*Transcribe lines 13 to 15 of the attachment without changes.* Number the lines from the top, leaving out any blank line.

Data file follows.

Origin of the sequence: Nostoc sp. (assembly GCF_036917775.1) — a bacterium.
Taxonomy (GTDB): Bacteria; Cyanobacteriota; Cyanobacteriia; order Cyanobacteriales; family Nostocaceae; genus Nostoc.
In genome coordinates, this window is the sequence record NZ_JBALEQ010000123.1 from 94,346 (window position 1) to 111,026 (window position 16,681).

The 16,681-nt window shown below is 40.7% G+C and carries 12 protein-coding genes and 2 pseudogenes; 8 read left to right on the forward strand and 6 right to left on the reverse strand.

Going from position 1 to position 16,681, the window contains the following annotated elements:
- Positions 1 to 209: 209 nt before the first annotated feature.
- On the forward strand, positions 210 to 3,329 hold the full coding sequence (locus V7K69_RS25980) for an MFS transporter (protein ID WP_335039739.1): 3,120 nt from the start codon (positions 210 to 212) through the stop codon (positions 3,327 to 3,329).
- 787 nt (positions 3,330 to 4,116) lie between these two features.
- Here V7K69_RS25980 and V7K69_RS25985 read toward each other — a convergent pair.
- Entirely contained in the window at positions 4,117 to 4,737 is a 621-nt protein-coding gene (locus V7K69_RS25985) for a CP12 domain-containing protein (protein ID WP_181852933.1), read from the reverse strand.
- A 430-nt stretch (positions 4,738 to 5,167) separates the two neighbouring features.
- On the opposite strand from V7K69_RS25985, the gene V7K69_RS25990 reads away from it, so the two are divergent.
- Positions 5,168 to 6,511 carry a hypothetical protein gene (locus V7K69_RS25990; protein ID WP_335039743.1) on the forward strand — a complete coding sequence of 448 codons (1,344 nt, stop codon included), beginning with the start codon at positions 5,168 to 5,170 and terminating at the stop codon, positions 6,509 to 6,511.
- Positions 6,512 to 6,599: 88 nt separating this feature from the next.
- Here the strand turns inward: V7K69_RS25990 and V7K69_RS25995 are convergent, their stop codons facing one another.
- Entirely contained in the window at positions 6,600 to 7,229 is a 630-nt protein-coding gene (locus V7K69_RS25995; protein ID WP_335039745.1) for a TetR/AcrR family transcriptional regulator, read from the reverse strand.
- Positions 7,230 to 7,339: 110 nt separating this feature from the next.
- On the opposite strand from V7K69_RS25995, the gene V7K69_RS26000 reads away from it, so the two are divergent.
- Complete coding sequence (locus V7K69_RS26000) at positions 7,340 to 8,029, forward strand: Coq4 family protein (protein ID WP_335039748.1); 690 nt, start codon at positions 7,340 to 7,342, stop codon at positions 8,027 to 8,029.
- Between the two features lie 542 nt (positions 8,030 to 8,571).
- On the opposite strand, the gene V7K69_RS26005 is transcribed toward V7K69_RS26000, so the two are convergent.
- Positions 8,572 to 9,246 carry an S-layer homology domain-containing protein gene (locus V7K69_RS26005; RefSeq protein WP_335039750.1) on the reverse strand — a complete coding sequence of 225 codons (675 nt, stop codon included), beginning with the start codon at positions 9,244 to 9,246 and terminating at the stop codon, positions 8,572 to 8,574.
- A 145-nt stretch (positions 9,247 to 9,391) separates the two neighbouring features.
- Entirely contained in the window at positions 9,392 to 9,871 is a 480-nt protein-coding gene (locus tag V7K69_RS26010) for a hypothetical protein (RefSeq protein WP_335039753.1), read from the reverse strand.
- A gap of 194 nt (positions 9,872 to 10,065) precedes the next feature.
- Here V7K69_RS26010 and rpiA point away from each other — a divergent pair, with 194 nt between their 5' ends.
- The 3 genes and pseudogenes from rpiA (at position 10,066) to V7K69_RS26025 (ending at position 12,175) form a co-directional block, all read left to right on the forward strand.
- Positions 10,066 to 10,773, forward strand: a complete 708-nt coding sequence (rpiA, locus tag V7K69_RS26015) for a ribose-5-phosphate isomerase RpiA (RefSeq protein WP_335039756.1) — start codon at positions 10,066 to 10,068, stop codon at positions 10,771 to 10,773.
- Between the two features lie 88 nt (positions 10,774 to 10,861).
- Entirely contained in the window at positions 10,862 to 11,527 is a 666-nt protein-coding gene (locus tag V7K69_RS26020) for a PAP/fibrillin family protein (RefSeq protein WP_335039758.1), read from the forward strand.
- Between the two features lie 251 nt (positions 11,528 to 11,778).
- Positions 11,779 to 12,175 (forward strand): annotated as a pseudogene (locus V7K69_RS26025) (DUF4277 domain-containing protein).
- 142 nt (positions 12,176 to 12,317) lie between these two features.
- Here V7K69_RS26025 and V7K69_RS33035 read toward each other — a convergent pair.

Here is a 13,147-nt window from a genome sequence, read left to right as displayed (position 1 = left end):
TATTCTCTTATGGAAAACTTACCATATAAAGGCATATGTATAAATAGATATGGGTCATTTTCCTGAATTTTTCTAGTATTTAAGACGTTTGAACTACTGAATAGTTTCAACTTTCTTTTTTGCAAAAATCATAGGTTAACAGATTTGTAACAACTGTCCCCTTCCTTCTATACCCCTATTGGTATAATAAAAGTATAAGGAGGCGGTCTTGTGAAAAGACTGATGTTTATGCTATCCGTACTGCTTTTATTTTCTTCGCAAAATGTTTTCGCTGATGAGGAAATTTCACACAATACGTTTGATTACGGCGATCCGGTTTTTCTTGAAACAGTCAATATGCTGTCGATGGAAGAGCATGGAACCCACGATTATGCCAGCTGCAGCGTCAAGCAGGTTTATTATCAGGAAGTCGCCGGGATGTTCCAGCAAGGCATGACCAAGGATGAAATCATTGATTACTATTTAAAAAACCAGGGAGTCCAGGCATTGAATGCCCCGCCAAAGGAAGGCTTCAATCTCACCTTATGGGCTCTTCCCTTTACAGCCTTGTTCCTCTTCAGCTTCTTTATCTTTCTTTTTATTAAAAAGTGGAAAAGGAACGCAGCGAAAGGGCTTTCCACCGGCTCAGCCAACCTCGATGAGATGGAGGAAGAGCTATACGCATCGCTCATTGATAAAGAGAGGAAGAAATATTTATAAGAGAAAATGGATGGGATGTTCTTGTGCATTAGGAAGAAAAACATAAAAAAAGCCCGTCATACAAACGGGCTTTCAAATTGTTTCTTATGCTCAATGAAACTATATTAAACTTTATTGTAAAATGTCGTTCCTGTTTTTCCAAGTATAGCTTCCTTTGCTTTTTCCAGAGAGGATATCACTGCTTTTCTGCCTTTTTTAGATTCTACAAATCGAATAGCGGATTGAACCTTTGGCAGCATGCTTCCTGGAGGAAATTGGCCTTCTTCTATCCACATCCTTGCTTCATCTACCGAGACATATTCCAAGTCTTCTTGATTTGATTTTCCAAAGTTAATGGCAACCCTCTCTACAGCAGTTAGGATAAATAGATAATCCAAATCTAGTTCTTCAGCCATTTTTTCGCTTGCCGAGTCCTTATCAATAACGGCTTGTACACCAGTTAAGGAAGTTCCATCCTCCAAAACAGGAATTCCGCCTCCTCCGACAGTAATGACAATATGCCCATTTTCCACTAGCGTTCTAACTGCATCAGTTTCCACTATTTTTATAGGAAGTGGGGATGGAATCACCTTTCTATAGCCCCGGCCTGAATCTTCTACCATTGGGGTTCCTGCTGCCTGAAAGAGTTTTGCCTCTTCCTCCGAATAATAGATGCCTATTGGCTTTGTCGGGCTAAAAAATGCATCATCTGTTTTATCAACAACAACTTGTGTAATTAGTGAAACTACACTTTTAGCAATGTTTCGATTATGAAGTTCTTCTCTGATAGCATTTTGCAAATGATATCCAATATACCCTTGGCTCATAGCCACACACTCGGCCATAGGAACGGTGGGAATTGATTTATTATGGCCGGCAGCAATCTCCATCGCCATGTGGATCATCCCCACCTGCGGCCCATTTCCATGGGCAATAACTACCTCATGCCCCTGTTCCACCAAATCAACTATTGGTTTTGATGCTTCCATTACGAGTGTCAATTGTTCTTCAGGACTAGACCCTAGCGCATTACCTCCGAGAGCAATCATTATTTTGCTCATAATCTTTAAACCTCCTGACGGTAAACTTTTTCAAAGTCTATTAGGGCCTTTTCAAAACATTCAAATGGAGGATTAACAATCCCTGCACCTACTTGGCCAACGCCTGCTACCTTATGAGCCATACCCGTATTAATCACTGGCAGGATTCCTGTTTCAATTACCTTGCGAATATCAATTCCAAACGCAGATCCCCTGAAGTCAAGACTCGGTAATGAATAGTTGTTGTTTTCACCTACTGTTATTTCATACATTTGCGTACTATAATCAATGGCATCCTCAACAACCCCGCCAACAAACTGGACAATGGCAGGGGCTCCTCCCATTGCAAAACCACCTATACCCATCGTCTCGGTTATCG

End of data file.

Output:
- Positions 5,168 to 6,511 carry a hypothetical protein gene (locus V7K69_RS25990; protein ID WP_335039743.1) on the forward strand — a complete coding sequence of 448 codons (1,344 nt, stop codon included), beginning with the start codon at positions 5,168 to 5,170 and terminating at the stop codon, positions 6,509 to 6,511.
- Positions 6,512 to 6,599: 88 nt separating this feature from the next.
- Here the strand turns inward: V7K69_RS25990 and V7K69_RS25995 are convergent, their stop codons facing one another.